Plans are moving forward on the construction of a bus rapid transit system, or BRT, between the city’s two largest employment centers: Downtown and Oakland.
Developers proposed four route options based on analysis and public input.
The most ambitious option includes two service lines from Downtown to Wilkinsburg, with branches in Highland Park and Greenfield. The core line would run only from Downtown to Oakland.
BRTs are buses that operate on dedicated lanes. They are said to reduce congestion along busy city corridors. According to Pittsburgh transit officials, BRT could decrease travel time at peak traffic hours by four to 15 minutes.
Mayor Bill Peduto and Allegheny County Rich Fitzgerald emphasized the importance of improving the region’s existing transit system, saying BRT would benefit the experience for bikers, pedestrians and vehicle commuters, alike.
“As Downtown and Oakland continue to grow, we see development that’s occurring,” Fitzgerald said. “But if we don’t figure out a way to move people more efficiently, it’ll stunt that growth or choke off that growth.”
Fitzgerald said about 50 percent of the project’s estimated $200-240 million price tag will come from federal funding. He said the city and county are applying for a Smart Cities grant and expect to submit it in August. The rest of the money will be supplemented through city, county and state taxes, as well as stakeholder contributions.
“Similar to what we did a few years ago when we did the (North Shore) subway extension,” Fitzgerald said. “This is a different type of project. This is a community development project rather than just a straight, ‘build a roadway, build a rail line, transit infrastructure.’”
Fitzgerald said he hopes the system will be operational by 2021. Fitzgerald was among local officials who toured Cleveland’s BRT system, the “Health Line.” Pittsburgh’s formal investigation of the project began in 2014.
Peduto said he’d prefer the most comprehensive plan, which ranked one out of 42 service options based on 15 metrics for transit efficiency.
“If we’re going to do this, let’s do it all,” Peduto said.
Metrics were defined by user priorities, including frequency of service, reliability, scheduling ease and transfer accessibility. Specific costs weren’t available for the four proposals. The “Core BRT Short,” which would run Downtown to Oakland, ranked 26th. The region’s current bus-heavy service ranked 39th.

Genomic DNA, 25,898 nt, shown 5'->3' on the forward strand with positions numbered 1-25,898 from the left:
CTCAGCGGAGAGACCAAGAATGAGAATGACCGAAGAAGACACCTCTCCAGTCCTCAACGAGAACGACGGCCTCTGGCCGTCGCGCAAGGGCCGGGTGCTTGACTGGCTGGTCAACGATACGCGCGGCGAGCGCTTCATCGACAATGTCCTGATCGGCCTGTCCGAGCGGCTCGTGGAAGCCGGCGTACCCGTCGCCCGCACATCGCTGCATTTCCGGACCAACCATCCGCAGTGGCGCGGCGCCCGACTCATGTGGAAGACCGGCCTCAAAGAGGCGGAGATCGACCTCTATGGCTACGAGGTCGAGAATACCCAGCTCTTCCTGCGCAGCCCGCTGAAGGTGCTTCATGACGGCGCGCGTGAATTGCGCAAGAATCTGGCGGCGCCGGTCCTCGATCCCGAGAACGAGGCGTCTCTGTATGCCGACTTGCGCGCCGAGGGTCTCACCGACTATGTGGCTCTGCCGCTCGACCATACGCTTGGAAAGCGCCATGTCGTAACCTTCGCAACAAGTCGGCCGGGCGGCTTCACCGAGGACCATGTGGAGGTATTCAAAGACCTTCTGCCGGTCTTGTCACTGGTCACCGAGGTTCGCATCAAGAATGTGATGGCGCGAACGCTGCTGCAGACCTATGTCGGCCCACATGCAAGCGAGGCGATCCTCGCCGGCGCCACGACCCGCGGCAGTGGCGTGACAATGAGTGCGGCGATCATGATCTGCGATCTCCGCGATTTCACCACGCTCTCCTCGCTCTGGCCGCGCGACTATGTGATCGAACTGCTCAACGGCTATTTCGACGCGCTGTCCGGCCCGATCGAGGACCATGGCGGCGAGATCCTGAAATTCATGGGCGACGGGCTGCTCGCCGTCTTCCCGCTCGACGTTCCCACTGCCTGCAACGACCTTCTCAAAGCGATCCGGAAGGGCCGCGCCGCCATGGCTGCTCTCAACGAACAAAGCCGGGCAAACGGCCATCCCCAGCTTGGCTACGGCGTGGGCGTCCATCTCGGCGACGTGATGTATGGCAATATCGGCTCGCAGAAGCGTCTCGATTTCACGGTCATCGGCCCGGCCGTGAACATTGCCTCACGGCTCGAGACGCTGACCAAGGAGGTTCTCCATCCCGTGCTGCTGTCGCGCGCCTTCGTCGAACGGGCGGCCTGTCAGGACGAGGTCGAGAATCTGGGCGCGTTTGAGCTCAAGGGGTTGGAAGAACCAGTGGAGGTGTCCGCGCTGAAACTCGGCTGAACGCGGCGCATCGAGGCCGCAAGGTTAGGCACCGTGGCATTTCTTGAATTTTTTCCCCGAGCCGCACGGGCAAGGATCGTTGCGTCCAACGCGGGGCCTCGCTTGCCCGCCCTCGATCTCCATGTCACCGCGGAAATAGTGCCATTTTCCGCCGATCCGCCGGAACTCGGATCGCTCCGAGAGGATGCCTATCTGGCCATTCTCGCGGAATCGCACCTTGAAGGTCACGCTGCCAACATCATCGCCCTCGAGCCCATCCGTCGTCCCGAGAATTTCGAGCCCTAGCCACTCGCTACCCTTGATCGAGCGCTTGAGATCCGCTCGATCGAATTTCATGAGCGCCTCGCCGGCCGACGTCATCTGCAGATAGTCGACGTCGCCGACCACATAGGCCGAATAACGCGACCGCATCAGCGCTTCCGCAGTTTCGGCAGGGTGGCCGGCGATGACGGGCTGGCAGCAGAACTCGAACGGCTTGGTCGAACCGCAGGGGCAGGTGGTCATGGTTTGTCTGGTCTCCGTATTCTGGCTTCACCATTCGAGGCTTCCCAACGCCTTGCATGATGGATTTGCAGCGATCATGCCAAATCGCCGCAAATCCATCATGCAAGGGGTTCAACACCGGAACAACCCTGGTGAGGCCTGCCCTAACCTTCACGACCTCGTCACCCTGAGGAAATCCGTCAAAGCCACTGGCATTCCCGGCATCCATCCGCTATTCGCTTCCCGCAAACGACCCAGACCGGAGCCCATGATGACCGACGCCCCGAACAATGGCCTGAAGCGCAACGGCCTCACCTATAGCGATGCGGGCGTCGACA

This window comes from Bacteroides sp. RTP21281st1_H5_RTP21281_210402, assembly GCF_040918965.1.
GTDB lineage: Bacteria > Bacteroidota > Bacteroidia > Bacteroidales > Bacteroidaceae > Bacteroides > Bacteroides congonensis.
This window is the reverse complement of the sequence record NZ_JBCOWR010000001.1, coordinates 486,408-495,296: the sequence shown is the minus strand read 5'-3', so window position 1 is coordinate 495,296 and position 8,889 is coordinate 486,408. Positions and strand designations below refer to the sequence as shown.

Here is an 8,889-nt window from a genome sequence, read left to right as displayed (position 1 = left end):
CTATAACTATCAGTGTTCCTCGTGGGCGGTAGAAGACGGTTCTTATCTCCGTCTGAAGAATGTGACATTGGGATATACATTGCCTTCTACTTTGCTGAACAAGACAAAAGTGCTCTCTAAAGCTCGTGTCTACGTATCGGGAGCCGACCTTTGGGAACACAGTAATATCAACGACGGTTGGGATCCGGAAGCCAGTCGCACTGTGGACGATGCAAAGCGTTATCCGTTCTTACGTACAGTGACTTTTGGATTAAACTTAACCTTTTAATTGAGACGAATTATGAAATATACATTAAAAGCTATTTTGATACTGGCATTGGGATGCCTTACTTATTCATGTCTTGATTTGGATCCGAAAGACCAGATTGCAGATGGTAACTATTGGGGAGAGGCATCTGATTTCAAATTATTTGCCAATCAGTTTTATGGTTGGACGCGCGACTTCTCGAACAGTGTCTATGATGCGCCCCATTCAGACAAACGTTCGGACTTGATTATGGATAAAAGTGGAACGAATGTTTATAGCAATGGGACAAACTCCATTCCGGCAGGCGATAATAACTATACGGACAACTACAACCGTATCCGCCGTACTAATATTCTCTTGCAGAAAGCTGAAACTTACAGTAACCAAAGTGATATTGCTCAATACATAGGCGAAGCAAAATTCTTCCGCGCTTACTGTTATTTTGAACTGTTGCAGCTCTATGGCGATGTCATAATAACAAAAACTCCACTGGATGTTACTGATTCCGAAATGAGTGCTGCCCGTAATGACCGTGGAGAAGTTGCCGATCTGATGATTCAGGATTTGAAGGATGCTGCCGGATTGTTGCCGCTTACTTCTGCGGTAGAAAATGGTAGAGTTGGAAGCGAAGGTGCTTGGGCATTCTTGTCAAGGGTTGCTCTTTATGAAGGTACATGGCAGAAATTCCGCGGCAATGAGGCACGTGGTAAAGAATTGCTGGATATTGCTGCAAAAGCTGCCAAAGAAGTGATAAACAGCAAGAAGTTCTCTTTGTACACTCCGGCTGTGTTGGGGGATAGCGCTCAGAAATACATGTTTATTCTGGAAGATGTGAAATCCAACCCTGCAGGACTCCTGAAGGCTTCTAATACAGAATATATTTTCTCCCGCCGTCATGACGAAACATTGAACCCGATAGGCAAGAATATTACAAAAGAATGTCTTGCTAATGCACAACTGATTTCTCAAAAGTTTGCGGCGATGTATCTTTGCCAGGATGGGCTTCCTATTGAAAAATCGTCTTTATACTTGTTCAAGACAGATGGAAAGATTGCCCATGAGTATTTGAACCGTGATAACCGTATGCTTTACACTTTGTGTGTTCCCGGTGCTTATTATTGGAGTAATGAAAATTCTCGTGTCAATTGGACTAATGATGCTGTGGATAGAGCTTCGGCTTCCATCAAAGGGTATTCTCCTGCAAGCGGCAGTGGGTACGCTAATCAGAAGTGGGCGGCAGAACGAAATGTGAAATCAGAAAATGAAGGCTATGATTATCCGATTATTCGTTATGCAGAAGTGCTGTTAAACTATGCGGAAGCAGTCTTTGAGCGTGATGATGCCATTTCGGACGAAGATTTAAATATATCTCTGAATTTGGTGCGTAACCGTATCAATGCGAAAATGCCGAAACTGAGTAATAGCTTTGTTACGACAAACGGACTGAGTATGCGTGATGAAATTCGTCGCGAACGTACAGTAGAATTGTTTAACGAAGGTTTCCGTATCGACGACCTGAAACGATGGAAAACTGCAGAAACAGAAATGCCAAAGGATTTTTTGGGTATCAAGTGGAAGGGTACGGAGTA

If the “Core BRT + Squirrel Hill + Highland Park Branches” option is chosen, buses would share the road with cars and bicycles leaving Oakland near the Cathedral of Learning. Highland Park’s branch would end at Bunker Hill and Greenfield’s final stop would be at Loretta Street.
Peduto said he anticipates the neighborhood of Uptown would see the most significant economic change. The actual alignment and flow of traffic there, as well as in Downtown, is still being determined.
Amy Silbermann, senior analyst with the Port Authority's Department of Planning and Evaluation, said riders would see changes to the stations between Downtown and Oakland, as well as improvements to the surrounding neighborhoods.
“Sort of like what the East Liberty station is now,” Silbermann said. “Ticket vending machines for buying fare products, real time arrival information for buses, and many other additional amenities, especially in Uptown, like storm water management, trees and lighting upgrades.”
Silbermann said PAT is advocating for battery-electric buses, emitting very few air pollutants. CDM Smith Inc. is doing the preliminary design for the system with a contract of $2.4 million.
The first community meeting will be held in the University of Pittsburgh’s Alumni Hall on April 5.